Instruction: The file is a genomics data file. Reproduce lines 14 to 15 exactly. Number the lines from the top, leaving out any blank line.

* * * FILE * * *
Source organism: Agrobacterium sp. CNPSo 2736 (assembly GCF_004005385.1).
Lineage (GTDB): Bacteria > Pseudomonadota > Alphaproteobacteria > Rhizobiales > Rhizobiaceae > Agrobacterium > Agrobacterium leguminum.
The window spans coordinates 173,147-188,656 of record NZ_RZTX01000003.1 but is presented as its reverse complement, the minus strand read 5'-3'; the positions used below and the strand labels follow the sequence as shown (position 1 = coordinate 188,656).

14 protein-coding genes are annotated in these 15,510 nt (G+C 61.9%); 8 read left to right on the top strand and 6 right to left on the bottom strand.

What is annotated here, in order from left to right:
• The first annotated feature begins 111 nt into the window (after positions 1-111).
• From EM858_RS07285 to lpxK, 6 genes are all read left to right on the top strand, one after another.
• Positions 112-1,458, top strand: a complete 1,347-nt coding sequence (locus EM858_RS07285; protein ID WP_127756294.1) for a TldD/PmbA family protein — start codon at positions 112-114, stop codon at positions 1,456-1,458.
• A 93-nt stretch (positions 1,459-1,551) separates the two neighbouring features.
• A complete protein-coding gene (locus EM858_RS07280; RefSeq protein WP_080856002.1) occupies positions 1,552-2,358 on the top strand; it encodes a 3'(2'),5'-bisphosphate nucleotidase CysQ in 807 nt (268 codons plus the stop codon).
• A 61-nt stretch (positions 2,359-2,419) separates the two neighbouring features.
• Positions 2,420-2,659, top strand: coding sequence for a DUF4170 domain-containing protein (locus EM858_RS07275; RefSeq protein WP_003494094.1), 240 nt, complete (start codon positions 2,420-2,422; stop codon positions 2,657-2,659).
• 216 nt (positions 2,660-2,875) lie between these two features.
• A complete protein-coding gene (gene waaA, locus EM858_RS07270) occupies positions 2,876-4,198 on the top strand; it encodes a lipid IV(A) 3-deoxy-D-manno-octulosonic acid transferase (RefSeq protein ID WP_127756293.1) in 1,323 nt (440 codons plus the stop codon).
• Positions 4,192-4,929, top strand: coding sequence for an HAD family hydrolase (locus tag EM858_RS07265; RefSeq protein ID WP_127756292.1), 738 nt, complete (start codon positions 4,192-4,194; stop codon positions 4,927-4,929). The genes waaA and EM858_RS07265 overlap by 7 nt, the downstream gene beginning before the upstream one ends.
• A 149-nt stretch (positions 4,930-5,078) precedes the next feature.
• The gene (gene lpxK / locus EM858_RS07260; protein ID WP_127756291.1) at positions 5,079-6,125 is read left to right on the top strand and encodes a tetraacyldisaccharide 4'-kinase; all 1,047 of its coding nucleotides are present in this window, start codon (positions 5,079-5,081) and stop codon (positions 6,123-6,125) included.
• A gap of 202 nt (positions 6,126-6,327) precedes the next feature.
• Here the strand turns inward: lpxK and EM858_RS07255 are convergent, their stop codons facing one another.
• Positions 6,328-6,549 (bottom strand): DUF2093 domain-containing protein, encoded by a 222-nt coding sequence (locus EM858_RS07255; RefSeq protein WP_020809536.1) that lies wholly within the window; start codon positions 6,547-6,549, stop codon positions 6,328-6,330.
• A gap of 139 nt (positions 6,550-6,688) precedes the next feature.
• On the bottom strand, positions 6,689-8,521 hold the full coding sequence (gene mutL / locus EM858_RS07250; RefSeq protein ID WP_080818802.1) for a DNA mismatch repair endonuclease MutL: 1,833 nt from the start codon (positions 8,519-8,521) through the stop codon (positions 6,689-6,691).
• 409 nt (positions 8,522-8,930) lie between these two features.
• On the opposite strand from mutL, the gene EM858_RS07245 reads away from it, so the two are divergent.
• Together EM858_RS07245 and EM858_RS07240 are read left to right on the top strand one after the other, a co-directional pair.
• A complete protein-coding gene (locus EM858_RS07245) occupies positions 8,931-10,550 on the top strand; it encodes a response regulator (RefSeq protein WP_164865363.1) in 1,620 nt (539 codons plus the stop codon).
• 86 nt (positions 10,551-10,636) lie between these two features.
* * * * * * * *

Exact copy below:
• A complete protein-coding gene (gene waaA, locus EM858_RS07270) occupies positions 2,876-4,198 on the top strand; it encodes a lipid IV(A) 3-deoxy-D-manno-octulosonic acid transferase (RefSeq protein ID WP_127756293.1) in 1,323 nt (440 codons plus the stop codon).
• Positions 4,192-4,929, top strand: coding sequence for an HAD family hydrolase (locus tag EM858_RS07265; RefSeq protein ID WP_127756292.1), 738 nt, complete (start codon positions 4,192-4,194; stop codon positions 4,927-4,929). The genes waaA and EM858_RS07265 overlap by 7 nt, the downstream gene beginning before the upstream one ends.